Spain boasts the largest cultivated area of almond trees in the world, with more than 700,000 hectares (MAPA, 2018), but ranks third in terms of production. How can this be?
Actually it’s easy to explain: most of the country’s cultivated area of almond trees is comprised of traditional rainfed orchards and located in marginal areas featuring a low density of trees per hectare.
Over the last decade, however, the nut’s surging prices have given rise to intensive almond tree plantations characterised bya high density of trees per hectare and the employment of fertilisation and irrigation, yielding endless rows of white when the trees are in bloom.
Knowing what the future of these plantations will be like in a country where the availability of water for irrigation is limited is one of the main tasks tackled by agronomic research.
The recent establishment of this type of plantation makes it difficult to conduct long-term studies on them. The creation of these new plantations requires significant investments that are not recovered for several years, so studying the productive sustainability of the crop over the life of the plantation is of the utmost importance.
One of the questions to be answered in this context is whether the widespread practice of deficit irrigation (i.e. irrigation below the crop’s needs) can lead to a drop in productivity in the long term.
In order to answer this question, a team formed by researcher Álvaro López Bernal and Professor Elías Fereres, with the María de Maeztu Unit of Excellence – Department of Agronomy at the UCO (DAUCO), together with researchers from IFAPA and the CSIC’s Institute of Sustainable Agriculture (IAS – CSIC), have analysed the response of almond production under different deficit irrigation strategies between 2014 and 2019.
To analyse the response to irrigation, crop production functions were constructed representing how almond yield varies in response to the amount of water used seasonally in the form of applied irrigation, plot evapotranspiration(plot evaporation plus transpiration from the leaves of the plant itself) and tree transpiration.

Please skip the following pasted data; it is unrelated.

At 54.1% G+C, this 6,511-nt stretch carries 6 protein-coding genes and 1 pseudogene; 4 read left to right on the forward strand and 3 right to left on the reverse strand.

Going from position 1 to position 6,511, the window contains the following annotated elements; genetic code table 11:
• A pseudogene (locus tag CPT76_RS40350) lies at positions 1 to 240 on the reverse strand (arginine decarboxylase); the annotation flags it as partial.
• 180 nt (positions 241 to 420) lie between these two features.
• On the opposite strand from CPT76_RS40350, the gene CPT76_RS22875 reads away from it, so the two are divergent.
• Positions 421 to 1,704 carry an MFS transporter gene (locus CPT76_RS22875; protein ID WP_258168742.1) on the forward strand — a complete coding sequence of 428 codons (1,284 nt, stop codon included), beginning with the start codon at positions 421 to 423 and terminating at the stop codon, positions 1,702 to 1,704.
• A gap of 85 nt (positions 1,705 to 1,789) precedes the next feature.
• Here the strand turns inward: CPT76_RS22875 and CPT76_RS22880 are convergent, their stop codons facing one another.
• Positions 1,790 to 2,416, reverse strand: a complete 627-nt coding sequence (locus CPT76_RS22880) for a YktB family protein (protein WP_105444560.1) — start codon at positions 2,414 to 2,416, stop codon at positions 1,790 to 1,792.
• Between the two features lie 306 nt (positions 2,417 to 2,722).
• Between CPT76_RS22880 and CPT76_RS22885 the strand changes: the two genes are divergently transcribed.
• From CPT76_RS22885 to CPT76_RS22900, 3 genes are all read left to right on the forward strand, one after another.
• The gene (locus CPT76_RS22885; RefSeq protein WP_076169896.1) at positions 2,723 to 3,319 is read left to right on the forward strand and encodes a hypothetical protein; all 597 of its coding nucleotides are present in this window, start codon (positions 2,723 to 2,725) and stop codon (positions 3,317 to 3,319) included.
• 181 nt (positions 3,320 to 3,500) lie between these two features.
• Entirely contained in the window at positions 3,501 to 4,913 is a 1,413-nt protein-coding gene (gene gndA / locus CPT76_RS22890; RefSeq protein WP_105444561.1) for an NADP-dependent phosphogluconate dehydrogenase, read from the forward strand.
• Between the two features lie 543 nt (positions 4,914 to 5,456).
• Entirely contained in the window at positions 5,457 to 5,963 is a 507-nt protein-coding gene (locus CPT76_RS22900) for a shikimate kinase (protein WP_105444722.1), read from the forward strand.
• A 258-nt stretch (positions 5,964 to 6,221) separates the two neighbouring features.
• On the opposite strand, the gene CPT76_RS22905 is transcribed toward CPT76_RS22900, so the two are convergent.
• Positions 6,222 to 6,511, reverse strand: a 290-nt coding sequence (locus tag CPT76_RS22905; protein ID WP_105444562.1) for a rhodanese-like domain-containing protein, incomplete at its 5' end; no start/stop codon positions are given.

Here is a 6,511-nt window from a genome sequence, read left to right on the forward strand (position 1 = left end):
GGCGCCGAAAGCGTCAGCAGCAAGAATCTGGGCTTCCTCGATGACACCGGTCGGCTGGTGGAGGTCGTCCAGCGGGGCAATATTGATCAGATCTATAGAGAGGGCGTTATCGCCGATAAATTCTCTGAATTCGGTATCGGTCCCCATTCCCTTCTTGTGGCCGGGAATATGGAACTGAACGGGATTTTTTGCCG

The production functions of this trial were obtained based onfour irrigation treatments: a control treatment, in which total irrigation does not limit crop evapotranspiration; two moderate deficit treatments,applying 65% of the control irrigation; and a severe deficit irrigation treatment, at 35%.
Comparing the data obtained for the initial (2014-2016) and final (2017-2019) three-year periods, it was shown that the production functions were practically identical.
This result suggests that, based on the conditions and duration of the trial, “the deficit irrigation treatments implemented make it possible to maintain sustained production over time, without a gradual drop in production”, says López Bernal.
Therefore, the deficit irrigated trees in this study did not exhibit signs of reserve depletion or a reduction in the renewal capacity of the mixed bunches and May clusters yielding flowers and fruit.
Although the difference in production between the fully irrigated treatment and the more severe deficit irrigation was significant (2,660 vs. 1,430 kg of almond kernels per year), the study suggests that the productive capacity of the trees remained stable over the six years of the experiment even for those subjected to severe deficit irrigation.
It is important to bear in mind that the grower’s water supply in Spain is more similar to that of deficit irrigation treatments than to any of the others, hence the importance of knowing what happens to production under these water conditions.
It should be noted that this study sheds light on the effects of this practice over a longer period than those that had been analysed to date.